Today's question: Is it even theoretically possible to guarantee access to all potential webinar participants (attendees and presenters alike), no matter what their security settings and local hardware/software configurations are?
I don't think this is achievable, but I have plenty of clients who want to stipulate it as a requirement for their web conferences and broadcasts.
There are several approaches taken by web conferencing vendors (using the term in its most inclusive sense for all types of web collaboration). The most common are:
- Downloadable client software. Examples: WebEx, GoToWebinar. Each participant must download a program from the internet and install it on their computer before joining the conference. Potential problems: Institutional security policies that prevent installing programs from the internet on office computers. Software that is not compatible with the target device's operating system.
- Access via web browser using Flash. Examples: Adobe Connect, omNovia. Participants must have Adobe Flash Player installed in their web browser. No client software gets installed - instead, the conferencing software runs as an internet Flash application. Potential problems: Institutional security policies that prohibit use of Flash on office computers. Outdated version of Flash Player on target computer. Incompatible newer version/beta version of Flash Player on target computer. Unavailability of Flash on iOS devices. User confusion over how to operate Flash authorizations for device access.
- Access via web browser using WebRTC. Examples: AnyMeeting, Venstream (both with qualifiers). Application programming varies, but software relies on WebRTC for the data transport mechanics. Potential problems: Incompatible browsers or browser versions on target computers. Incomplete WebRTC standards for video creating incompatibility or need for additional protocols such as Flash.
- Access via web browser using other technologies such as Java. Example: Microsoft Live Meeting Web Access (obsolete). Unusual these days, but still possible. Conferencing software runs as a Java applet in the web browser. Potential problems: Incorrect version of Java on the target computer.
Methods 1 and 2 are by far the most common methods at the moment, and they each fail when confronted with users in companies with stringent security measures for employee computers (most commonly Financial Institutions and Government Offices, but extending to some Research Facilities, Healthcare, and Data Consolidators).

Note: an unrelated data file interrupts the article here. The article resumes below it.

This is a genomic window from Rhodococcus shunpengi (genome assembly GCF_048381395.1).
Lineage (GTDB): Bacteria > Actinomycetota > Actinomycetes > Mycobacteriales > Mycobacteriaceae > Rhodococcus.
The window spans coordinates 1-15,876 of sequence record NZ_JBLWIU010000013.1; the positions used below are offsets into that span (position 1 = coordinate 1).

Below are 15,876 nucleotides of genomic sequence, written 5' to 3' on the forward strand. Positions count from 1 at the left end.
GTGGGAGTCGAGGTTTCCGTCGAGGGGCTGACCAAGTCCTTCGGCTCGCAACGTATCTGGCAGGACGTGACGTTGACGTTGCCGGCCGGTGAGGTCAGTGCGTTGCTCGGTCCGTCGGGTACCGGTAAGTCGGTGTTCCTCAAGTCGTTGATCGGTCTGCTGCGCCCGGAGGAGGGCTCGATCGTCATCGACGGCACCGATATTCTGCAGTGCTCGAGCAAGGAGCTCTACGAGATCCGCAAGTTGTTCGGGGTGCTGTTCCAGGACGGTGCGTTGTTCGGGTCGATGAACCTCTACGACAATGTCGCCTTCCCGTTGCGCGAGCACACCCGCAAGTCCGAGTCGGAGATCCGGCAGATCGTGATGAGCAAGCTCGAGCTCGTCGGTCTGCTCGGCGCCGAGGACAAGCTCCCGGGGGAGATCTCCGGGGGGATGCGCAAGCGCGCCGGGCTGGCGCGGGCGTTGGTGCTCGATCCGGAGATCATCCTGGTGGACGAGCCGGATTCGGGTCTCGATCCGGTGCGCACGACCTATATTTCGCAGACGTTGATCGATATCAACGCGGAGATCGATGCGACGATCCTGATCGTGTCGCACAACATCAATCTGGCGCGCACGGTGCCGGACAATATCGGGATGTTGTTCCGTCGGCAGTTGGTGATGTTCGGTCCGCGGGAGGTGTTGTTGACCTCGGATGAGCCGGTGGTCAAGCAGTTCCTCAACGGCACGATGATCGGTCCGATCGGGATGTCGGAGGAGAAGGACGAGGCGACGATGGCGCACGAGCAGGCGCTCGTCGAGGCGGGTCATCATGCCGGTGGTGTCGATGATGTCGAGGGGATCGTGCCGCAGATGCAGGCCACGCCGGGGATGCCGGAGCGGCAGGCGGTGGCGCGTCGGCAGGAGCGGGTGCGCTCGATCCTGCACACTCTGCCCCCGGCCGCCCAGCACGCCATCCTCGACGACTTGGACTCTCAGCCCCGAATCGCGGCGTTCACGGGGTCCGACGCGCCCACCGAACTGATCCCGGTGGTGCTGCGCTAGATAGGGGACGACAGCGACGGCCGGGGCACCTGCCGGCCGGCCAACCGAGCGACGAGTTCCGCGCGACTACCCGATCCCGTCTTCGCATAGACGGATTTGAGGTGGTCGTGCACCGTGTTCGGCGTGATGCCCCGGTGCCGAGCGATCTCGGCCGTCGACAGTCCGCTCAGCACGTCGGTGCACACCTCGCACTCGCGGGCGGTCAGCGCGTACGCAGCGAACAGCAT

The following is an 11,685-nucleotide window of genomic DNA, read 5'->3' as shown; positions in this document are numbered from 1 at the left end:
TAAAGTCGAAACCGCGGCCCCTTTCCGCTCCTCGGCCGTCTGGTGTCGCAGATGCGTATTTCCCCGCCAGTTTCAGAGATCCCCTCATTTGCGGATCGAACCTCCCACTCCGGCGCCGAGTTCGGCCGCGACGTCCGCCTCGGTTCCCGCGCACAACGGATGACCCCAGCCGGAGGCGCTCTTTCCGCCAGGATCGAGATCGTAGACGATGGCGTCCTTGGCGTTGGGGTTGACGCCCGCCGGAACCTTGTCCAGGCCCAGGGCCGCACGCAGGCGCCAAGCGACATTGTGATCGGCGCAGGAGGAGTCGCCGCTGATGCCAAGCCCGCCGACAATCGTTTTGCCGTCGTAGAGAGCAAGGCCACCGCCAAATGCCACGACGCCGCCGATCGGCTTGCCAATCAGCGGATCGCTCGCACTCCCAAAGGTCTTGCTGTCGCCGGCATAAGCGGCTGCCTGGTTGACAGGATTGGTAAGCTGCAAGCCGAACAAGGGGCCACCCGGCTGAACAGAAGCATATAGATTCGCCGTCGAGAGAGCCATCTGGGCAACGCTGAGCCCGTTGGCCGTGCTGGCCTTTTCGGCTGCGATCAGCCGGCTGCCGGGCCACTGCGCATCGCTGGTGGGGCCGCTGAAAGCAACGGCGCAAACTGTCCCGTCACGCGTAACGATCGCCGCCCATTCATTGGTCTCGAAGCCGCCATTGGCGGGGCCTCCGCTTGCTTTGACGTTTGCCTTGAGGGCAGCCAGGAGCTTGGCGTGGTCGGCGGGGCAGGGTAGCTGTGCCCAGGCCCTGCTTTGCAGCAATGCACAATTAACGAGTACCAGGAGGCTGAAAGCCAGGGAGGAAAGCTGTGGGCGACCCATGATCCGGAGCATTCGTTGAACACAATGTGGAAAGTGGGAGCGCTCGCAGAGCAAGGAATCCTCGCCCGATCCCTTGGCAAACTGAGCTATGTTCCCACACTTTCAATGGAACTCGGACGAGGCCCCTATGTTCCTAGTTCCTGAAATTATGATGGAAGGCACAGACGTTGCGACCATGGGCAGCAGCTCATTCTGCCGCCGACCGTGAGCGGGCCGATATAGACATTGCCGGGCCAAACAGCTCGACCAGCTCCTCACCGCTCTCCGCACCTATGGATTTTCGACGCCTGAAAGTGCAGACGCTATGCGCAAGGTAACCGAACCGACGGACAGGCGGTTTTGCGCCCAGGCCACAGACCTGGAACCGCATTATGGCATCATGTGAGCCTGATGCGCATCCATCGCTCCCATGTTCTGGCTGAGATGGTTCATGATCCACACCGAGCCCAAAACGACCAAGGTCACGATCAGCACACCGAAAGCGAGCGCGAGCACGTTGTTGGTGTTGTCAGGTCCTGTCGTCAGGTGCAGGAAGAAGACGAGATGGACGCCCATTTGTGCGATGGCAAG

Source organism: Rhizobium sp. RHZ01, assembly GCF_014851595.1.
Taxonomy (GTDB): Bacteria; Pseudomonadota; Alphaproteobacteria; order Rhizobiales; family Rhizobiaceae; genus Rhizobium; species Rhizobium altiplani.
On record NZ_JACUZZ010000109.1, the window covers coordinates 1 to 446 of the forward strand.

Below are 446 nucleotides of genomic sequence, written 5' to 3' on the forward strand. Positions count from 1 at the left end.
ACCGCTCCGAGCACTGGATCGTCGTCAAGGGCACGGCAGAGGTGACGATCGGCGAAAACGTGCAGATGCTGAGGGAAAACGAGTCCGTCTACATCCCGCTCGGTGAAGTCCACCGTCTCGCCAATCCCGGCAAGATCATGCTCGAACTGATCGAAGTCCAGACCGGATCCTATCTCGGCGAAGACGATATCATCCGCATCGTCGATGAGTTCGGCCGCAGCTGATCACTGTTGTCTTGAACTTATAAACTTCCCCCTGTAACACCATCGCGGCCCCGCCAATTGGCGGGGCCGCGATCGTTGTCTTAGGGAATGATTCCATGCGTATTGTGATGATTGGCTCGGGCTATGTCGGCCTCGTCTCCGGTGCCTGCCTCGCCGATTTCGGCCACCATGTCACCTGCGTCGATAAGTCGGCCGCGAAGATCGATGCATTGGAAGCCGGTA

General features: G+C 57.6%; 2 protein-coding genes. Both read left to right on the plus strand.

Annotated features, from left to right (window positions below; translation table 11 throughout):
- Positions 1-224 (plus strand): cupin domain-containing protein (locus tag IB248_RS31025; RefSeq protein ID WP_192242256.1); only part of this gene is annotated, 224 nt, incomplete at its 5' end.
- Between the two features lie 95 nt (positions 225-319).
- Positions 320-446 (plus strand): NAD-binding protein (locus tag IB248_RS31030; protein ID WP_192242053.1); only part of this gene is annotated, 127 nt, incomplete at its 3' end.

Even if the basic methodology is supported on a participant's computer, they may not be able to access all or part of the web conference content because of institutional security settings affecting HTTP and TCP/IP ports. This is far too complicated to explain properly here, but suffice to say that data flows between the internet and user computers through gateways known as ports. Each potential port has a number associated with it and lots of confusing terminology like "HTTP tunneling on port 80 with fallback to alternate port 8088."
Web conference vendors decide which ports their software will communicate through, and this can be thwarted by company-wide security settings that workers have no knowledge of or control over. By they way, this is often the reason for an attendee angrily calling you to complain that your stupid conferencing software doesn't work and they know it isn't their security settings because they were able to join another conference just the other day. The different products may have communicated through different ports.
It gets worse than this… There is the potential for additional layers of data communications jiggery-pokery such as multicast distribution within a corporate network. It's all enough to make a web conferencing engineering team break down and cry.
The upshot is that as a meeting host, you may have to grit your teeth and accept the fact that there will always be some participant out there with just the wrong setup, who will be unable to get into your meeting.
But if I'm wrong, I would like to know about it. Is there any vendor who wants to add a comment here stating that their software has enough alternate failover connection methods that everybody everywhere can access their web meetings?